Bushcraft training weekend       

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16With nine punters signing up rather early we were confident it would turn out to be a good weekend. And indeed, it was a weekend with a good atmosphere, made more so by the Paua Hut rat having been caught earlier this year. The rain during the days prior to the weekend meant that the Orongorongo river was a bit up, which added to the fun of trying different techniques of river crossing.

We set out from Catchpool at 10 am after we had weighed everyone’s pack.  The average pack weighed about 13-14 kg; well done! Mika’s pack was good for an embarrassing (or impressive?) 20.8 kg, but that might have had to do with the fact that Hans’ pack only appeared to be 8 kg.

Since I won the “lightest backpack “contest, my reward was the honour of having to unpack it all in front of the whole group, probably to prove that I hadn’t left half of my gear at home (fortunately, I hadn’t). To the apparent disappointment of some, there wasn’t any magic trick to it either. The main trick really is to just think hard about what you will really need for the trip; as Tony said “a heavy backpack is full of light things”.15

You can certainly save a lot of weight on the heavier items, such as backpack, sleeping bag, mat and tent. Lightweight gear is usually a bit pricier but not by much, as long as you avoid the supposedly lightweight stuff from the main manufacturers. It’s usually better to try more specialised brand which trade online. For the rest, I just try to take only what I am sure I will need, plus whatever might be necessary for safety (dry clothes, first aid kit). There is a whole lot of information and tips on the internet about going lightweight, including some which give advice relevant to New Zealand conditions. Some of these guys manage to go on overnight trips with about 4kg, including food! That is clearly an extreme case but still, they have good advice which helped me to shave off a few kg from my backpack.

17Later during the weekend we found a moment to discuss the contents of several packs and it was good to realise that we all were well prepared.  If, however, we had discovered that someone had forgotten an essential item such as a water-bottle, we learned that a watertight bag would suffice in its place.  The spectre of learning to cross rivers had been hanging over us since we all signed onto the course, and for many of us it was probably one of the main reasons we were there, but then, after lunch, we were suddenly presented with the prospect of actually launching ourselves into a cold, brown and not un-fast flowing river, and we all got a bit more of an idea of the need to have these sorts of skills when tramping in the NZ wilderness. Coming from Europe I’d always had the mantra drilled into me that you avoided getting your boots wet at all costs (even taking them off when crossing rivers and going bare-foot if needed) and so it was both weird and liberating at the same time to feel the water seeping in over the tops of my boots.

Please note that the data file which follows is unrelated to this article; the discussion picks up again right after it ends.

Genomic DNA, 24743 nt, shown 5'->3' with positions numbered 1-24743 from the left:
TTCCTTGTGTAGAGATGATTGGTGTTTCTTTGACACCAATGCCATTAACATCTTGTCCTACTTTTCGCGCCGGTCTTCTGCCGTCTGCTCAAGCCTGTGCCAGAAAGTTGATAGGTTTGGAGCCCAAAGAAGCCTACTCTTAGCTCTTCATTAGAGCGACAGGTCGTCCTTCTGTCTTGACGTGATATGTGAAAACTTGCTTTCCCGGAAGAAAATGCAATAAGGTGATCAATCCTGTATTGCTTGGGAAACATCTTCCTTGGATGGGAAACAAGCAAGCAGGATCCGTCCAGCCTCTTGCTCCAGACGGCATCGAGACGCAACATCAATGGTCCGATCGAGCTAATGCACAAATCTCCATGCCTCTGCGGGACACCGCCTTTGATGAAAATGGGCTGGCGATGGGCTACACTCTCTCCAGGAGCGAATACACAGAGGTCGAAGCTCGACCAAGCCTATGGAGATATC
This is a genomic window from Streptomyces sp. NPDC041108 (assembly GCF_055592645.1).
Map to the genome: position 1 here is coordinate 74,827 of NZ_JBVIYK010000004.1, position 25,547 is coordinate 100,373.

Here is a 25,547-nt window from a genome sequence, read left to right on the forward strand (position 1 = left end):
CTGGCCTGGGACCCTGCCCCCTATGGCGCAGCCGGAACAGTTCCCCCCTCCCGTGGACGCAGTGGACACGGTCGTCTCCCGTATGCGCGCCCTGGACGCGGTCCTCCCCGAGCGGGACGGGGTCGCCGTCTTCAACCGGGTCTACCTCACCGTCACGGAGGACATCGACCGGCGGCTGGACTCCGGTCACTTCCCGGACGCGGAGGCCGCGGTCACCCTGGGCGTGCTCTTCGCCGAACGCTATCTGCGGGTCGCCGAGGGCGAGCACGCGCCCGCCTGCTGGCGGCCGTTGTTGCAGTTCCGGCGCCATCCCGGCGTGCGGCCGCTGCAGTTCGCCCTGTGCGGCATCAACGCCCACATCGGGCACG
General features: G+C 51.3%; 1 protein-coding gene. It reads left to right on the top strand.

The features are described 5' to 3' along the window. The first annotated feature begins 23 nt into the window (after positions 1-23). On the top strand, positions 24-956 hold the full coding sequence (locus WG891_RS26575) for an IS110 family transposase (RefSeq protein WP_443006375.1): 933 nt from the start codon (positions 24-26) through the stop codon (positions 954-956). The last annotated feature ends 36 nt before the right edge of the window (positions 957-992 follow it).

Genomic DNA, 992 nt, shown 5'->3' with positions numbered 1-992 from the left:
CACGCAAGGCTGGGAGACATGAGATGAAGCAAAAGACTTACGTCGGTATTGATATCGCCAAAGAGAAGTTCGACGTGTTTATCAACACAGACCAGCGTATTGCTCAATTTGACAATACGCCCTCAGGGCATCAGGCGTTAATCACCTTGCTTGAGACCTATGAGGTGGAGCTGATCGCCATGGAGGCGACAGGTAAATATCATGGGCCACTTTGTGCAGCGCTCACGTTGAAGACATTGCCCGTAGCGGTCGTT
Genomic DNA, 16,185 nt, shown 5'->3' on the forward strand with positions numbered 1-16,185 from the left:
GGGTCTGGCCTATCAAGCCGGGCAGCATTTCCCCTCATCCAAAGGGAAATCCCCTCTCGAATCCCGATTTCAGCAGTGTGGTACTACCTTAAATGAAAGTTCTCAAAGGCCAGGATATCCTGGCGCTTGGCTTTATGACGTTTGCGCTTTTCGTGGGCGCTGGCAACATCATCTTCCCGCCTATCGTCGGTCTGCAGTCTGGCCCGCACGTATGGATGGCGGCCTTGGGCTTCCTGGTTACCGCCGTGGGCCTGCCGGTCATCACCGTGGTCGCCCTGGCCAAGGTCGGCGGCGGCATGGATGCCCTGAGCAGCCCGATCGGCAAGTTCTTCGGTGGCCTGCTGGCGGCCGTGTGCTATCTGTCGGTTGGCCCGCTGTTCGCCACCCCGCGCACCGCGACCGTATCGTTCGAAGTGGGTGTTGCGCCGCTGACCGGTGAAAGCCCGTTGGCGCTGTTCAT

It was great to get the advice and experience of our group leaders Mika, Hans, Tony and Marie and so we spent a good little while trying out different river crossing point: trying by ourselves, with sticks, in groups of two, three, four, until we all felt confident, and that little bit more knowledgeable (and damp). The groups of children merrily hurling themselves across the river probably helped our bravado a bit mind you…!

I think we also all realised though (and again, this applies for the whole weekend) that you can’t beat experience and practice, and that although we all felt a bit more aware of the considerations you had to make before embarking (or not embarking as the case may be) on a river crossing, we’d just have to get on out there and get stuck in.

With a bit of hesitation as where it came to find our way and where to cross the river again we arrived at Paua Hut on the true left of the Orongorongo river around 2.30 pm. Marie and Tony pitched in their tents, we had a go at putting up the large and small fly, and Marie showed us how a mountain radio worked.

T’was a dark and stormy night….. Pitch black in fact and gale force northerlies were blowing. This did not matter, however, as by this time we were all warm and well fed in Paua Hut. We had learned a lot that day from our leaders. Their attitude and enthusiasm for sharing their knowledge and experience was fantastic and really made the weekend for me. I particularly enjoyed practising the river crossings with Tony and Penny. It was appropriate that one of our final lessons of the day was a fire lighting lesson with Tony as this resulted in the hut being warm through the night. So much so in fact that I was warned it would be pretty warm up on the top bunks. Due to this sage advice and the fact I knew I would have to venture out in the night (slight bout of paranoia on this foray) I opted for a mattress on the floor. I had a very comfortable night probably partly due to the fact that rats were not mentioned until the next morning and I did not see the sign on the wall about them until then! Ah, all these things to learn and consider, but that was why I was there. The next day would enlighten me more when the mysteries of that quintessential ‘boys own’ device, the compass, were revealed to me. Along with new skills that we learned, the big take home message for me was around being more aware of the situation and surroundings.

Tony predicted more rain to come on Sunday so we headed off in a timely fashion. We chose to go up Brown’s track to experience the different terrain and conditions. It was muddy, steep and slippery, garnished with a gusty wind coming up the hill from the river. How easy did we find the main track afterwards, and the rain? We missed it.

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